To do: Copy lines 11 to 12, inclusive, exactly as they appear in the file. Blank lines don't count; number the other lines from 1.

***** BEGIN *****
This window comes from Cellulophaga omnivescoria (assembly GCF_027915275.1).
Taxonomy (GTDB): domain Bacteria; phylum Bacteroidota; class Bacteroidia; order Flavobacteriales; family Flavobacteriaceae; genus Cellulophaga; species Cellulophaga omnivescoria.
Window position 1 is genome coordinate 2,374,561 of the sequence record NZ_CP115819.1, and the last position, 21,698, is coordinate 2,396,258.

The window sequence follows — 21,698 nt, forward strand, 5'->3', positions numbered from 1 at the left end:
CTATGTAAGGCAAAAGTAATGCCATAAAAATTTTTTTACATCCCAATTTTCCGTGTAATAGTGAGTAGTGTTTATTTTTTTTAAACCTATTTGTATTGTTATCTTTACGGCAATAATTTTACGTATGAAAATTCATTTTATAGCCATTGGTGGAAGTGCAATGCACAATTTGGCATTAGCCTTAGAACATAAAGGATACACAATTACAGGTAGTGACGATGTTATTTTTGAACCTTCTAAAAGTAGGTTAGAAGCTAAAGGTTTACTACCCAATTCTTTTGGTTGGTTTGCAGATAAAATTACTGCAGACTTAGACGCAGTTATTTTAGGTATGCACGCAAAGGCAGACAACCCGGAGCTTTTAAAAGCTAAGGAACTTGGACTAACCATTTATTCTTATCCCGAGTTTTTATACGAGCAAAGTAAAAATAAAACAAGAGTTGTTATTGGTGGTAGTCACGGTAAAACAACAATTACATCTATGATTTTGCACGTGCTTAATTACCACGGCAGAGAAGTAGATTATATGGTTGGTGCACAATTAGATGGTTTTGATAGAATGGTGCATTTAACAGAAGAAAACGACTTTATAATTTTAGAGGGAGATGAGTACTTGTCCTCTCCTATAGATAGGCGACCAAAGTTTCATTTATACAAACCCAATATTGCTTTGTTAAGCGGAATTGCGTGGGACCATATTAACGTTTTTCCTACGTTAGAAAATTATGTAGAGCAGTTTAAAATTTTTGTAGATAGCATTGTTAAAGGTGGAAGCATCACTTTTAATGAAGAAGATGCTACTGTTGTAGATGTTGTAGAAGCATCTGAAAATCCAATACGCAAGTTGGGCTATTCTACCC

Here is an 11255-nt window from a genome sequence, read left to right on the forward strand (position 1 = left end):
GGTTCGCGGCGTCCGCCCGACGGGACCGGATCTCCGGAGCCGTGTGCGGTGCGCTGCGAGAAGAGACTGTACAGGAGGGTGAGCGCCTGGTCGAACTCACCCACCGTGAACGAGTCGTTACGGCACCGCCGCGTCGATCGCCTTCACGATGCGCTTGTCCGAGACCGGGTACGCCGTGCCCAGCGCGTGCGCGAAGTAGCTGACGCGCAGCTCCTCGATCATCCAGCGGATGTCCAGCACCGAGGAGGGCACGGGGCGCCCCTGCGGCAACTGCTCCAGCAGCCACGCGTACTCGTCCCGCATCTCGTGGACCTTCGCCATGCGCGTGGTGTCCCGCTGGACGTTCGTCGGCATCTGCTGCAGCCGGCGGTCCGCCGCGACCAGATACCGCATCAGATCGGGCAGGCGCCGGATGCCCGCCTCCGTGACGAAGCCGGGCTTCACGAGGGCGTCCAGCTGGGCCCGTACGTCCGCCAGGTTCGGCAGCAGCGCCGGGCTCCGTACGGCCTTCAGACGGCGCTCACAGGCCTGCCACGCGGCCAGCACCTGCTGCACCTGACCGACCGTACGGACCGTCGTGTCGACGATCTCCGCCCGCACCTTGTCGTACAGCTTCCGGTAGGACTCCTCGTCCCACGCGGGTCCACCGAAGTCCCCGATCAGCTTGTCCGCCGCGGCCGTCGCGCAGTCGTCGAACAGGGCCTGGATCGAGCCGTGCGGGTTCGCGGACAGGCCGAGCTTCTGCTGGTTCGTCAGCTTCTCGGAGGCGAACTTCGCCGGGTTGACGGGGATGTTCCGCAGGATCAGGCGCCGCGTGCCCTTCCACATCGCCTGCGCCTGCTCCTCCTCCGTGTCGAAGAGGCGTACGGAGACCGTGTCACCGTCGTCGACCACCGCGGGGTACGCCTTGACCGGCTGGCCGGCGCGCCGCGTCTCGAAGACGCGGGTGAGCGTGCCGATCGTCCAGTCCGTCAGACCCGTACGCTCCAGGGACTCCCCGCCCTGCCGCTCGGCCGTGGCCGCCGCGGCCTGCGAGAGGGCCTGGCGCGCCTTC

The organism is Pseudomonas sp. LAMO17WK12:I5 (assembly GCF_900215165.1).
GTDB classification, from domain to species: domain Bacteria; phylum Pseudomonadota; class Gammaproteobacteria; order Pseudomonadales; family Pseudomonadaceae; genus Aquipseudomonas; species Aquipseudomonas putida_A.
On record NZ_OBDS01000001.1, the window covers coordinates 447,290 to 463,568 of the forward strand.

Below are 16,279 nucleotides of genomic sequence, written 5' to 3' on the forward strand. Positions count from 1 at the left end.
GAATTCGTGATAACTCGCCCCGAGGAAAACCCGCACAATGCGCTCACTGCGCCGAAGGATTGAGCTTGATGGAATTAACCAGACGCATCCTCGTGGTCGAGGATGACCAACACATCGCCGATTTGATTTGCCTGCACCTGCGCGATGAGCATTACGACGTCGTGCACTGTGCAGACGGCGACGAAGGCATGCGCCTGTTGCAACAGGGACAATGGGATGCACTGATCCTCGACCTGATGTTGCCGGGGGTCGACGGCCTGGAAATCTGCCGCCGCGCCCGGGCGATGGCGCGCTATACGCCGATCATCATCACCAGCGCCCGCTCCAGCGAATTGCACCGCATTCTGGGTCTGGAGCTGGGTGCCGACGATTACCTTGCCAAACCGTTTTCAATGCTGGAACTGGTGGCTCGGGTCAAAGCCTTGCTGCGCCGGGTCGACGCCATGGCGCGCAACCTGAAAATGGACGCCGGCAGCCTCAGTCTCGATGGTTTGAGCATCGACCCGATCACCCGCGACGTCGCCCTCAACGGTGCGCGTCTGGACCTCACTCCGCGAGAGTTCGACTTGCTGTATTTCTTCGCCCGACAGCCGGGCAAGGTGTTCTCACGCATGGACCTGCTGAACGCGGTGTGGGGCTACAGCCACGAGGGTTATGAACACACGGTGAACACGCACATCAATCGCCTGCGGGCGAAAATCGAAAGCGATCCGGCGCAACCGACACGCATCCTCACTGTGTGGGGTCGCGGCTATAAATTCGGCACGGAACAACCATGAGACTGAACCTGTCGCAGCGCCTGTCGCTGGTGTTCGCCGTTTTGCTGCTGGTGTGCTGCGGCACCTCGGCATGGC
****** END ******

Below are 16,279 nucleotides of genomic sequence, written 5' to 3' on the forward strand. Positions count from 1 at the left end.
GAATTCGTGATAACTCGCCCCGAGGAAAACCCGCACAATGCGCTCACTGCGCCGAAGGATTGAGCTTGATGGAATTAACCAGACGCATCCTCGTGGTCGAGGATGACCAACACATCGCCGATTTGATTTGCCTGCACCTGCGCGATGAGCATTACGACGTCGTGCACTGTGCAGACGGCGACGAAGGCATGCGCCTGTTGCAACAGGGACAATGGGATGCACTGATCCTCGACCTGATGTTGCCGGGGGTCGACGGCCTGGAAATCTGCCGCCGCGCCCGGGCGATGGCGCGCTATACGCCGATCATCATCACCAGCGCCCGCTCCAGCGAATTGCACCGCATTCTGGGTCTGGAGCTGGGTGCCGACGATTACCTTGCCAAACCGTTTTCAATGCTGGAACTGGTGGCTCGGGTCAAAGCCTTGCTGCGCCGGGTCGACGCCATGGCGCGCAACCTGAAAATGGACGCCGGCAGCCTCAGTCTCGATGGTTTGAGCATCGACCCGATCACCCGCGACGTCGCCCTCAACGGTGCGCGTCTGGACCTCACTCCGCGAGAGTTCGACTTGCTGTATTTCTTCGCCCGACAGCCGGGCAAGGTGTTCTCACGCATGGACCTGCTGAACGCGGTGTGGGGCTACAGCCACGAGGGTTATGAACACACGGTGAACACGCACATCAATCGCCTGCGGGCGAAAATCGAAAGCGATCCGGCGCAACCGACACGCATCCTCACTGTGTGGGGTCGCGGCTATAAATTCGGCACGGAACAACCATGAGACTGAACCTGTCGCAGCGCCTGTCGCTGGTGTTCGCCGTTTTGCTGCTGGTGTGCTGCGGCACCTCGGCATGGC